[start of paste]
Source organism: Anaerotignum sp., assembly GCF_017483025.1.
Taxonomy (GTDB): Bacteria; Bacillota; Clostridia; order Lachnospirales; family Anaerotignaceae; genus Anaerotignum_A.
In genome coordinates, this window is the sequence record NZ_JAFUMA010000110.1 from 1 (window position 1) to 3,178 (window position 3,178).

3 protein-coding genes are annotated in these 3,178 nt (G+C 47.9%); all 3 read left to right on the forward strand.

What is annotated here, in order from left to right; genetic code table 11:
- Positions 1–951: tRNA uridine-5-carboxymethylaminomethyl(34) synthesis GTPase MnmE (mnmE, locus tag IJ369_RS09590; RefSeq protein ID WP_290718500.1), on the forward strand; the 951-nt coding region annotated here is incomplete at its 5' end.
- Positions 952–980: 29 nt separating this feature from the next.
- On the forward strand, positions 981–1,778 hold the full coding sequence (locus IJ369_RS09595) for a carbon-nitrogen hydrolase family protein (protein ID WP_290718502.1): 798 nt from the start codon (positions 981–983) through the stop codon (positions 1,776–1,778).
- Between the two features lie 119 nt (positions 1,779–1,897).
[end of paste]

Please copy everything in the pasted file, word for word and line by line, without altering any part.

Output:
Source organism: Anaerotignum sp., assembly GCF_017483025.1.
Taxonomy (GTDB): Bacteria; Bacillota; Clostridia; order Lachnospirales; family Anaerotignaceae; genus Anaerotignum_A.
In genome coordinates, this window is the sequence record NZ_JAFUMA010000110.1 from 1 (window position 1) to 3,178 (window position 3,178).

3 protein-coding genes are annotated in these 3,178 nt (G+C 47.9%); all 3 read left to right on the forward strand.

What is annotated here, in order from left to right; genetic code table 11:
- Positions 1–951: tRNA uridine-5-carboxymethylaminomethyl(34) synthesis GTPase MnmE (mnmE, locus tag IJ369_RS09590; RefSeq protein ID WP_290718500.1), on the forward strand; the 951-nt coding region annotated here is incomplete at its 5' end.
- Positions 952–980: 29 nt separating this feature from the next.
- On the forward strand, positions 981–1,778 hold the full coding sequence (locus IJ369_RS09595) for a carbon-nitrogen hydrolase family protein (protein ID WP_290718502.1): 798 nt from the start codon (positions 981–983) through the stop codon (positions 1,776–1,778).
- Between the two features lie 119 nt (positions 1,779–1,897).